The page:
DENVER - Dale Mitchell, a prominent former Oklahoma City bank executive convicted of five banking crimes, financially is not able to pay $3 million in restitution as a judge in Oklahoma City ordered, Mitchell's lawyer told the federal appeals court here Friday.
Mitchell's liabilities exceed his assets by $4 million, his lawyer, Andy Coats, told the 10th Circuit Court of Appeals while arguing Mitchell's convictions and the restitution order should be overturned.
In addition to Mitchell's negative net worth, the federal government has a $795,000 lien on Mitchell's property for unpaid income taxes, Coats said in arguing why Mitchell is unable to pay restitution.
Mitchell was chief executive officer of Citizens National Bank of Oklahoma City, which became insolvent and was closed in the 1980s by government regulators. He also was an owner of the parent company of the Bank of Commerce in Tulsa.
He was convicted of two counts of making a false statement to a bank in order to influence the bank's decision, one count of misapplication of bank funds and two counts of conspiring to demand something of value in connection with a transaction of a bank at which he was an officer.
Coats argued U. S. District Judge Lee West was wrong last April when he ordered Mitchell to make restitution. Most of the restitution was to go to the Federal Deposit Insurance Corp. and to Management Assistance Group Inc. (MAGI), a California company.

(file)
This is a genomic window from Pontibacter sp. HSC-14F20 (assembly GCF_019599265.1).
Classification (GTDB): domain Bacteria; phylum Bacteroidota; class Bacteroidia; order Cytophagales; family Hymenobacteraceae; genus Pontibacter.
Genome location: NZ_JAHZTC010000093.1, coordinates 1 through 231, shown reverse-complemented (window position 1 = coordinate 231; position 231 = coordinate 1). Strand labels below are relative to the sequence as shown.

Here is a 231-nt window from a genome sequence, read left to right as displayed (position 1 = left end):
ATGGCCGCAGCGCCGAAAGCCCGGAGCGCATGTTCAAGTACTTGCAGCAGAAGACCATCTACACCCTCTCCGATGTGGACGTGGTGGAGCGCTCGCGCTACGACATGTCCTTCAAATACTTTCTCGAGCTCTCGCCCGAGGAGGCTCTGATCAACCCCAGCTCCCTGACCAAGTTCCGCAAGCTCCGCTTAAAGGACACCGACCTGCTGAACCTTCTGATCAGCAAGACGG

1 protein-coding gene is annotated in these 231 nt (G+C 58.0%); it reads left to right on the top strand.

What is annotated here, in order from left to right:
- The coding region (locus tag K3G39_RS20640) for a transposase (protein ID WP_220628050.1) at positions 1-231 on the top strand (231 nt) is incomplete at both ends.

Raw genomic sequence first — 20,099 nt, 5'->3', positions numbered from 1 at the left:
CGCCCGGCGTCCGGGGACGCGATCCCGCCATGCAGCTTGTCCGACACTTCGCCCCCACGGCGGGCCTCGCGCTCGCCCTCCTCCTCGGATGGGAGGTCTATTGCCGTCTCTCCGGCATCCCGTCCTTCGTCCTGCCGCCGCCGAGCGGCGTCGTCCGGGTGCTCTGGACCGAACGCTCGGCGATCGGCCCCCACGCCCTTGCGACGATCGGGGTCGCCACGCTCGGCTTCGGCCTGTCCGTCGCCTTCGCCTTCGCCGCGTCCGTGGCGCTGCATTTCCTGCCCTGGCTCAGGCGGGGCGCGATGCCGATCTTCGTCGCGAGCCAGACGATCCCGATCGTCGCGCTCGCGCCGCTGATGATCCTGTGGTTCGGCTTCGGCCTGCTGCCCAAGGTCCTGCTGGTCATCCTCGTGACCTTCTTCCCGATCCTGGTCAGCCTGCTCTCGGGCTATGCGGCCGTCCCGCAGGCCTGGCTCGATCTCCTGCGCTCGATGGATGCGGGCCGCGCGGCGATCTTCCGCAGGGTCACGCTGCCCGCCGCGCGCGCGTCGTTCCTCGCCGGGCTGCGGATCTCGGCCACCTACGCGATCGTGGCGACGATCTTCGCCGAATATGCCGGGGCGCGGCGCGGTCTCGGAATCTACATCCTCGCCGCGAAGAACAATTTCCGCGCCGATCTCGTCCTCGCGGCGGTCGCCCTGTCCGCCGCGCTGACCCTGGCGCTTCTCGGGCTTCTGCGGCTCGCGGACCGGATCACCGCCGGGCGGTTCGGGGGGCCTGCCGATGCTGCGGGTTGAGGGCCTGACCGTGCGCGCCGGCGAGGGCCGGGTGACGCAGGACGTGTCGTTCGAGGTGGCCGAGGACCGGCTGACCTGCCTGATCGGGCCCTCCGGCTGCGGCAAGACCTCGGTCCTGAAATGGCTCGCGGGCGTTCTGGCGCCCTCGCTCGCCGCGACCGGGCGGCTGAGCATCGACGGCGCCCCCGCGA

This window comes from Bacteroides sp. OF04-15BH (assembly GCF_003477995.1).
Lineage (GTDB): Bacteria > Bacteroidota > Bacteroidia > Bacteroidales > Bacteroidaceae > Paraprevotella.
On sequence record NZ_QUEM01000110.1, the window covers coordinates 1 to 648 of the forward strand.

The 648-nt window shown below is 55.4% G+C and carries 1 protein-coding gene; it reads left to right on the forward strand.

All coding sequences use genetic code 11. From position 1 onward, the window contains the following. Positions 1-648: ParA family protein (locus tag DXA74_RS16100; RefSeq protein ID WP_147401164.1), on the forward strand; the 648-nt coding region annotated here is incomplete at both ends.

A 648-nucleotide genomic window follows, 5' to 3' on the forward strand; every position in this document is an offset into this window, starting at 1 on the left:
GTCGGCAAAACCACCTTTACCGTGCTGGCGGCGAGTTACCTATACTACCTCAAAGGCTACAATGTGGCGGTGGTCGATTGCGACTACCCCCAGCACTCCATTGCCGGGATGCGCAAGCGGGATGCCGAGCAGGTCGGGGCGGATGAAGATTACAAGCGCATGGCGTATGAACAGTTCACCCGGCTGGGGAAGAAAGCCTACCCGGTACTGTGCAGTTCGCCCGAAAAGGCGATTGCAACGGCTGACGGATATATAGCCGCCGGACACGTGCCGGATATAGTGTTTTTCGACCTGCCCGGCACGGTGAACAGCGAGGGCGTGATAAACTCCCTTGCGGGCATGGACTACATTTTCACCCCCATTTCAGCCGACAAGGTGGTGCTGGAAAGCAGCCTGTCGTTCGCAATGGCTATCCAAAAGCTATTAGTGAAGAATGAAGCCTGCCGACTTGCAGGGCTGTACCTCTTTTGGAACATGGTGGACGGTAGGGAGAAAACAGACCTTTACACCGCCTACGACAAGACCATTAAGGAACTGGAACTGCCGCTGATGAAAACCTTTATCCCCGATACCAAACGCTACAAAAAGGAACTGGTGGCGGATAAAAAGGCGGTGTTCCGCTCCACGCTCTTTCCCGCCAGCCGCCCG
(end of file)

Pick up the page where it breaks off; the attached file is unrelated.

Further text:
Mitchell's conviction for demanding something of value was in connection with his forcing the MAGI to borrow $1.2 million from Citizens Bank and use the money to buy stock in the Tulsa bank company. Mitchell allegedly required the loan as a condition for MAGI to receive a $1 million loan it wanted from Citizens.
Coats also argued a jury's December convictions of Mitchell should be overturned because prosecutors' evidence was not sufficient.
Assistant U. S. Attorney William Lee Borden Jr., one of the prosecutors, argued the convictions and all but $470,000 of the restitution order should be upheld. The evidence was sufficient, he said.
West sentenced Mitchell to five years of probation and 208 hours of community service each of the five years. The FDIC had sent the judge a letter asking for a stiff prison sentence for Mitchell, claiming that he had "blatantly abused his power" as a banking official and was involved in 20 failed banks with a total asset base of $11 billion dollars.
"The FDIC, FSLIC or institutions which later came under receivership by these agencies filed proofs of loss in Mitchell's bankruptcy totaling in excess of $18,703,841.92," the letter stated. "The FDIC eventually lost in excess of this amount considering the associated legal fees, related litigation costs and general receivership expenses. " The three-judge appellate panel took the case under advisement.
Staff writer Ed Godfrey contributed to this report BIOG: NAME:Archive ID: 557119